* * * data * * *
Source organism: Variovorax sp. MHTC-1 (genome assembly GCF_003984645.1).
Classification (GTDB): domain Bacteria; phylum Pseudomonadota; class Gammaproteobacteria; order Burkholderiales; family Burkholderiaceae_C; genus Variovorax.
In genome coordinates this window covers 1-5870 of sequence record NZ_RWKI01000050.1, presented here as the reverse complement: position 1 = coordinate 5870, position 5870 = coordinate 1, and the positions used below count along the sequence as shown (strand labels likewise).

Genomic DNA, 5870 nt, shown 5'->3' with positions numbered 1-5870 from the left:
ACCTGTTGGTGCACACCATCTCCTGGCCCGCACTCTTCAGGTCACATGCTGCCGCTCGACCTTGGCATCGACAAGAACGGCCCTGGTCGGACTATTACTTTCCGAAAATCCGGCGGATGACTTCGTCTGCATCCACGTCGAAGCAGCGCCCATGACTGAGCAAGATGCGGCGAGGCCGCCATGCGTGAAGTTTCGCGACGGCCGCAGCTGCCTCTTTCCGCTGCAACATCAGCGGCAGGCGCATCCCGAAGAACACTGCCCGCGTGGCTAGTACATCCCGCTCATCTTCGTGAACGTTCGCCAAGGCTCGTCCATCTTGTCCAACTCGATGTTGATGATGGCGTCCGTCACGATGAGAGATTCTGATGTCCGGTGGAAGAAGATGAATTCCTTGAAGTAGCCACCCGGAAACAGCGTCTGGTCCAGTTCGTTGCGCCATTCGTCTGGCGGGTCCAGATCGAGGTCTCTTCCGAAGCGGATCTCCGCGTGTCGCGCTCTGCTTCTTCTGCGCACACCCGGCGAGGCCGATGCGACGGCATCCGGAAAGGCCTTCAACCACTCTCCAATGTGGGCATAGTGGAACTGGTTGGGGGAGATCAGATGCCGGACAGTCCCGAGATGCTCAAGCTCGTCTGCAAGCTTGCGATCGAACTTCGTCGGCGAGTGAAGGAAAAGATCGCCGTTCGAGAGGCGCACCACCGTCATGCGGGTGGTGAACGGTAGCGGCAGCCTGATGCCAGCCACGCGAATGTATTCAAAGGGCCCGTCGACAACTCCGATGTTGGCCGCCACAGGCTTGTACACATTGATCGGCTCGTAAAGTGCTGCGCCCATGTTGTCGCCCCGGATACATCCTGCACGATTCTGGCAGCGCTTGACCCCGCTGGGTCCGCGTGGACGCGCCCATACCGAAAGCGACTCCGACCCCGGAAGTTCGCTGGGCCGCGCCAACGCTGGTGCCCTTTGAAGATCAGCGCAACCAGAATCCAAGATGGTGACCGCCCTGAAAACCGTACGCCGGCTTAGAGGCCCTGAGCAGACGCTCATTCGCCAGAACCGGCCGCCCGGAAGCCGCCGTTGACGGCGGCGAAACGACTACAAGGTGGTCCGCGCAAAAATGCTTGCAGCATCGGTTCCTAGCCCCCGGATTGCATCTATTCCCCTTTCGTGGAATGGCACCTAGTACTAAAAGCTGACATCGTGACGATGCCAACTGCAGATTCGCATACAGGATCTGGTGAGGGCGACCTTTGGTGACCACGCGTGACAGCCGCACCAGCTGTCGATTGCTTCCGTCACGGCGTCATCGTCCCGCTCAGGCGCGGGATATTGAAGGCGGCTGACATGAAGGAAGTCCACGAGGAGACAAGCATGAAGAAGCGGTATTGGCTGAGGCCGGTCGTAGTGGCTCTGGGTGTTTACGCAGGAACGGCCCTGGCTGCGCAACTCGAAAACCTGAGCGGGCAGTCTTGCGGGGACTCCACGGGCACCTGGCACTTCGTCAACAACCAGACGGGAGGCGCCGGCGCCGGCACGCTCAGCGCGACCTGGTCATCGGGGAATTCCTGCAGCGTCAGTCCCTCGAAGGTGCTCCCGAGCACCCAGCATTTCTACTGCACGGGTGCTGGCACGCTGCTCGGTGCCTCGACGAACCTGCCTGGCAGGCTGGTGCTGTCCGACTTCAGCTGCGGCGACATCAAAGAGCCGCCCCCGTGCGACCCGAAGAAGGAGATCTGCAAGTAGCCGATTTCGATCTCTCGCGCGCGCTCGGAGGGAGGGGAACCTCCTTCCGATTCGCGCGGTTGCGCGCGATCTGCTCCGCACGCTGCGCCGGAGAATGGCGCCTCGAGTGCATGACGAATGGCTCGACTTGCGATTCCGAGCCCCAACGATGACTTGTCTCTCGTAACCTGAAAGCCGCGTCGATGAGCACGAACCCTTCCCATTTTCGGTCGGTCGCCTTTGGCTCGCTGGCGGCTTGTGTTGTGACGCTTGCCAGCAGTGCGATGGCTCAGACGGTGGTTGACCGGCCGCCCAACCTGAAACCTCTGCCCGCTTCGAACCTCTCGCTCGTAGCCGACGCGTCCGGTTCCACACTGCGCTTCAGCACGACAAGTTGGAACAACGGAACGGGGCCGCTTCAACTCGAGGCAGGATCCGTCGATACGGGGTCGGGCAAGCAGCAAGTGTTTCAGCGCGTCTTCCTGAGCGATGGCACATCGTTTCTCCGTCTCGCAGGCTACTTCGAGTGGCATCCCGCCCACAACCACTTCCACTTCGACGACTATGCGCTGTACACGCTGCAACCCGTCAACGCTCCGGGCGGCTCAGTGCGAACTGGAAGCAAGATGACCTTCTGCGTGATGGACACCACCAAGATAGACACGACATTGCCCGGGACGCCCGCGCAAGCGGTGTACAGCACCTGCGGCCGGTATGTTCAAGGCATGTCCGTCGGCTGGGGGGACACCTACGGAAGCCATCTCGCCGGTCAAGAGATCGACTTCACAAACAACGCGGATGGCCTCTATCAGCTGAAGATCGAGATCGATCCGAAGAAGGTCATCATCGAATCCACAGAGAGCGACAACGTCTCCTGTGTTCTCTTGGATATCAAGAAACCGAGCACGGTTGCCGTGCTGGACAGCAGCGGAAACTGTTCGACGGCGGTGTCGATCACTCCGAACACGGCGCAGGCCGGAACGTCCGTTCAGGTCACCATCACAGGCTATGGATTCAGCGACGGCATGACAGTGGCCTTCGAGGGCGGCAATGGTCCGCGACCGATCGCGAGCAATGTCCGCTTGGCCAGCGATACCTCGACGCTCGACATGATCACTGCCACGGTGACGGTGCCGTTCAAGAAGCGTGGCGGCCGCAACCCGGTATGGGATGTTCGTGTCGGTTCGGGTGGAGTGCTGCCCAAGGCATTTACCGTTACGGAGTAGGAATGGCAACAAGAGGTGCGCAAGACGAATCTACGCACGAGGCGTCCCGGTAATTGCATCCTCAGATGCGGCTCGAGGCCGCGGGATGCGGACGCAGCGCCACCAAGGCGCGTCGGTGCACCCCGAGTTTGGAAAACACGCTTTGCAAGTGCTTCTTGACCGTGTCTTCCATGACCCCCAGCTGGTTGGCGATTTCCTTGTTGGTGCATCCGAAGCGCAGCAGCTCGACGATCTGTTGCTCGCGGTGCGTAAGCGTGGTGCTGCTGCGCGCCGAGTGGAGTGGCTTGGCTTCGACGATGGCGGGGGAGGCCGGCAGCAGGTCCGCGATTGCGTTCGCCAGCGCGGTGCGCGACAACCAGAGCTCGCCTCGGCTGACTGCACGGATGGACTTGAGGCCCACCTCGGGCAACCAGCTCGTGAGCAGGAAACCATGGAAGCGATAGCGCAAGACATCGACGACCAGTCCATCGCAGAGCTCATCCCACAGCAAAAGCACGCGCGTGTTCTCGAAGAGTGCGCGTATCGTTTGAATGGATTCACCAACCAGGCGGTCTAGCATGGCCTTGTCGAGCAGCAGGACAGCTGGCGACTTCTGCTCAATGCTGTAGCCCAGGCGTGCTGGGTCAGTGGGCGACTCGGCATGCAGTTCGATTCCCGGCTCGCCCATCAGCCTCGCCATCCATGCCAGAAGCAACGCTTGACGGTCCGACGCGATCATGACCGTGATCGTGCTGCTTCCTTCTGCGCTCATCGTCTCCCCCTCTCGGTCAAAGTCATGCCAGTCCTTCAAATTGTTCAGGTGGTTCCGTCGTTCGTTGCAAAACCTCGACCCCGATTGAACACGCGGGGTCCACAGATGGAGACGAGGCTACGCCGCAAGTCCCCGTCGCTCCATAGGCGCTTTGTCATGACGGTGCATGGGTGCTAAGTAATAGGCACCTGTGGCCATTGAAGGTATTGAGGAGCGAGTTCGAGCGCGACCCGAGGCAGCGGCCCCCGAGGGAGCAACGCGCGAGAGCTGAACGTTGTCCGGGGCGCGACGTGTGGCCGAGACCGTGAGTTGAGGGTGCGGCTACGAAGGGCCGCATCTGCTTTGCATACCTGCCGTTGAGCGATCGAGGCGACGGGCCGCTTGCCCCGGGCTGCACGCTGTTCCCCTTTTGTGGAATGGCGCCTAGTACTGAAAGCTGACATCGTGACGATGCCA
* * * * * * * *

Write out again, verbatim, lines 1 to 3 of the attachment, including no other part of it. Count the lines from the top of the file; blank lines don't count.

Source organism: Variovorax sp. MHTC-1 (genome assembly GCF_003984645.1).
Classification (GTDB): domain Bacteria; phylum Pseudomonadota; class Gammaproteobacteria; order Burkholderiales; family Burkholderiaceae_C; genus Variovorax.
In genome coordinates this window covers 1-5870 of sequence record NZ_RWKI01000050.1, presented here as the reverse complement: position 1 = coordinate 5870, position 5870 = coordinate 1, and the positions used below count along the sequence as shown (strand labels likewise).